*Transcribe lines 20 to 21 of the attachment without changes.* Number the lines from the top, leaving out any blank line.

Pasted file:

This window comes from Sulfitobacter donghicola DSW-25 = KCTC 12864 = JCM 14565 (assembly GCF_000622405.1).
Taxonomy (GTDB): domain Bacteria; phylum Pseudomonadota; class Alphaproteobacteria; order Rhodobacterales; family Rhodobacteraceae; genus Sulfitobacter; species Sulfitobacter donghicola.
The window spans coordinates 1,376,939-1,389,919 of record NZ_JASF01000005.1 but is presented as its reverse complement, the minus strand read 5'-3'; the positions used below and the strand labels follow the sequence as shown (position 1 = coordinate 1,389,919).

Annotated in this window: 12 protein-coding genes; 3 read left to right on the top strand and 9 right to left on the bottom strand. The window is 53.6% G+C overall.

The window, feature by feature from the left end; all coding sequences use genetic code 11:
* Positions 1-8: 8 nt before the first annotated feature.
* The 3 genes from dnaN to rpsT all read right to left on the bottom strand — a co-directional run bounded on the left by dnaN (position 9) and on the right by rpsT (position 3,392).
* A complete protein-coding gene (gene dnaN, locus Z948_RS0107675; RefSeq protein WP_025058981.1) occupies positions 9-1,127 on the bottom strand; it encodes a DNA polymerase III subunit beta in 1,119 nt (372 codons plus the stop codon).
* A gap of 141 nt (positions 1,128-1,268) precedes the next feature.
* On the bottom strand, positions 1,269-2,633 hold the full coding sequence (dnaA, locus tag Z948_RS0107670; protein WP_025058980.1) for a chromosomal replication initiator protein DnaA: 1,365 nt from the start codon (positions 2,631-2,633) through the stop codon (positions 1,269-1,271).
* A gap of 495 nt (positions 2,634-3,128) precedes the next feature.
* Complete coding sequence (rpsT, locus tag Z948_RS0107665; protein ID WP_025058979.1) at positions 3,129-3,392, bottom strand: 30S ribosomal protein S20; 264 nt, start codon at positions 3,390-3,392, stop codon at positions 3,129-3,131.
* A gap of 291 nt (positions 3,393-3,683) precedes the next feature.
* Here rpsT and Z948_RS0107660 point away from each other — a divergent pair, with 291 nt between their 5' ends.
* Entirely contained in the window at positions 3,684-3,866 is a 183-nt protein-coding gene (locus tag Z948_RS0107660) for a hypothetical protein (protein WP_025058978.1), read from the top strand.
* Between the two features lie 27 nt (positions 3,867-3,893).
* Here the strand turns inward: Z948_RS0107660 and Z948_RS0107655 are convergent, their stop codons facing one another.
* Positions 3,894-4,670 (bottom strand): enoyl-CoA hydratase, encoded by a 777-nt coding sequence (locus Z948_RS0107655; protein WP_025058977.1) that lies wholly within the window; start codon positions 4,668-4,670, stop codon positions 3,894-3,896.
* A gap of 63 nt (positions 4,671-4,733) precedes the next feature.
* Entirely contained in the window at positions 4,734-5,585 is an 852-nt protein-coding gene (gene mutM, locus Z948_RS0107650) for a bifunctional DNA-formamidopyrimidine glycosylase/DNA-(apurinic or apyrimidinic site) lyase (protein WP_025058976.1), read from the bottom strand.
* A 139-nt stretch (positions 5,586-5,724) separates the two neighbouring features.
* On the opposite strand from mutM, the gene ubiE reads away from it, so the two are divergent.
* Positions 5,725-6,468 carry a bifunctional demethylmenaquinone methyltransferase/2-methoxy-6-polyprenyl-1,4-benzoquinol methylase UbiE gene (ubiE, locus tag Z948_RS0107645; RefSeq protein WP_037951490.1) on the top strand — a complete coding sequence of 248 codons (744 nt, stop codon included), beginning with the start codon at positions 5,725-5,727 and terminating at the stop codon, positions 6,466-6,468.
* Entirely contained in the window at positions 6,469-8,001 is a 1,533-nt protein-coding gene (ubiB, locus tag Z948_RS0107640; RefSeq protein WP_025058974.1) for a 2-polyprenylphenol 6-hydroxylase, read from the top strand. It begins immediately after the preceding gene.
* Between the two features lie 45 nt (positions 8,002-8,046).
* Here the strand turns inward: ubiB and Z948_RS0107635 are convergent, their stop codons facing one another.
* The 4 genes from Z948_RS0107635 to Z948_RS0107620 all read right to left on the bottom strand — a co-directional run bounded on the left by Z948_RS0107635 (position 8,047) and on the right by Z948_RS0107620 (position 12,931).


* Entirely contained in the window at positions 4,734-5,585 is an 852-nt protein-coding gene (gene mutM, locus Z948_RS0107650) for a bifunctional DNA-formamidopyrimidine glycosylase/DNA-(apurinic or apyrimidinic site) lyase (protein WP_025058976.1), read from the bottom strand.
* A 139-nt stretch (positions 5,586-5,724) separates the two neighbouring features.